- Raises capital distribution target by 40%
- Shares jump almost 8% to near 5-year high
- Sees 2023 distribution, profit in line with 2022
MILAN, Jan 31 (Reuters) – UniCredit (CRDI.MI) on Tuesday pledged to return 5.25 billion euros ($5.69 billion) to investors from its 2022 results after posting a record quarterly profit as CEO Andrea Orcel works to meet his ambitious payout plans.
Orcel, who has focused UniCredit on capital light businesses to maximise returns since taking over in April 2021, expressed confidence in receiving approval from European Central Bank supervisors.
His upbeat tone contrasted with the cautious note struck by rival UBS (UBSG.S), Orcel’s former employer, which also reported on Tuesday. Shares in UniCredit soared 7.8% to a near five-year high.
Lenders need ECB approval for share buybacks, which account for almost two thirds of UniCredit’s 2022 capital distribution target in addition to cash dividends.
“We’ve had extensive discussions with the regulators over the distributions and we feel very confident that we will get authorisation to execute them,” Orcel told a media briefing.
European banking supervisors have urged lenders in the bloc to prudently preserve capital while higher rates and energy bills cloud the economic outlook.
However, the receding chances of a recession in the bloc as the energy price squeeze eases have boosted banking shares, with investors less wary of regulators hindering generous capital distribution plans.
“We read the strong top-up in shareholder remuneration very positively for UniCredit and for those banks with solid capital, overlays, increasing profitability and clean asset quality,” Mediobanca Securities said.
Unicredit’s net profit of 2.46 billion euros for the quarter to December 31 was more than twice the 1.10 billion euros expected by analysts polled by the bank.
The figure includes 852 million euros in tax credits stemming from past losses which UniCredit was able to factor back in thanks to its higher profitability.
The tax boost more than offset an increase in generic loan loss provisions against future shocks, known as overlays, to 1.8 billion euros from 1.3 billion.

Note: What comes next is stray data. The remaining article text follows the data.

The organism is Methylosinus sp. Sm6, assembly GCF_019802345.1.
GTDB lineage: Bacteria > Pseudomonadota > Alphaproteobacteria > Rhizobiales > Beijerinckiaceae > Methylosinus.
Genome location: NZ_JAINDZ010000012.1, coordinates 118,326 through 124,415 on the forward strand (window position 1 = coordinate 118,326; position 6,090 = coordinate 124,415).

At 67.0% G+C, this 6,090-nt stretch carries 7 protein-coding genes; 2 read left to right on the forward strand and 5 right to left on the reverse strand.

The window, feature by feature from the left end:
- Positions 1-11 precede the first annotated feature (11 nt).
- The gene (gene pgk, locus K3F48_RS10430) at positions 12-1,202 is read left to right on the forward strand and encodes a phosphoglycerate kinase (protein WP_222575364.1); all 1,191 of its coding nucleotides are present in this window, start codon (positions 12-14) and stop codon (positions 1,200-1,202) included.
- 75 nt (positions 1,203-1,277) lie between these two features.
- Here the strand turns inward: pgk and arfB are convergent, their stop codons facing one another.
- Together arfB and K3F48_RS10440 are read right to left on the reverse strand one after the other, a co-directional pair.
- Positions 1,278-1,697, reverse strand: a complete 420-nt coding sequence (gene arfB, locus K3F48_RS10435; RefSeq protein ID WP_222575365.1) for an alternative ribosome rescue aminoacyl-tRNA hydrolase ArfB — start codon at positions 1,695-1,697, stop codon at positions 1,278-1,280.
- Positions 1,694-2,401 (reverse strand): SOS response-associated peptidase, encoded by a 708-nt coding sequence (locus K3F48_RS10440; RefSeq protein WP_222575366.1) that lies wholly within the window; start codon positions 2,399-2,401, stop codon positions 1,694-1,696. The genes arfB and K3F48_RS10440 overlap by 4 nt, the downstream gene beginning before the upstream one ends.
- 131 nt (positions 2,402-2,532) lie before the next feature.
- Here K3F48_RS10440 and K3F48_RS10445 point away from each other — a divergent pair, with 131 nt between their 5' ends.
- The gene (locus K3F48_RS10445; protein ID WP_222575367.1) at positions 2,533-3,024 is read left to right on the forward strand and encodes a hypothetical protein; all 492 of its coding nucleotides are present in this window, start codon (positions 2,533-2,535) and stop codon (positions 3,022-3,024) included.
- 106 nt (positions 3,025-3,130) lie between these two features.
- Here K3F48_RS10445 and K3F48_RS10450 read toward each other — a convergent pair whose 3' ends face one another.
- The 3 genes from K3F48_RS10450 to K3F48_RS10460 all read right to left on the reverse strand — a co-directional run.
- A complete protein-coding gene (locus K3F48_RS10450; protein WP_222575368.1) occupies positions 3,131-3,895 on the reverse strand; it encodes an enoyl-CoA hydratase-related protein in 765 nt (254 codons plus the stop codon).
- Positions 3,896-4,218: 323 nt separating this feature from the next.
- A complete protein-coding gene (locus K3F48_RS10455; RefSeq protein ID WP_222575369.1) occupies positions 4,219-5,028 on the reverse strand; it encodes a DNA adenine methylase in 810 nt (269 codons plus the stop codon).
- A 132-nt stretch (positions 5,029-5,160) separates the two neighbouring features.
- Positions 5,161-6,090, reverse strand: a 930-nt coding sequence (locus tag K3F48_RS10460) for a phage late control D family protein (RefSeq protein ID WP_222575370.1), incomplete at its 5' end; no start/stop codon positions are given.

UniCredit said income from lending jumped 38% from the previous quarter and 43% from a year earlier, as tighter monetary policy widened the gap between rates banks charge on loans and those they pay to raise funds.
Its revenue for the quarter rose to 5.72 billion euros, above a 5.12 billion euro average forecast.
Orcel, UBS’ former investment banking chief, has bet on shareholder remuneration to boost the appeal of his bank’s shares, which have traditionally traded at a discount to the sector.
Shareholders received 3.75 billion euros as dividends and share buybacks from 2021 earnings.
With a goal of paying out more than 16 billion euros in dividends and buybacks by 2024, UniCredit said it aimed for a 2023 profit distribution target in line with 2022.
It also sees its 2023 net profit in line with 2022 including its Russian business, which it had previously excluded from its profit goal after the Ukraine war broke out.
“We no longer see Russia as a source of substantial volatility,” Orcel said.
UniCredit has reduced its cross-border exposure to Russia by 66%, but failed to extricate itself from the country where it owns a top 15 lender.
The bank said its core capital rose to 16% in the fourth quarter, from 15.41% at the end of September.
When taking into account its most recent distribution plans, pro-forma core capital was 14.9%, still well above its target of 12.5-13.0%.
Reporting by Valentina Za; editing by Gavin Jones and Jason Neely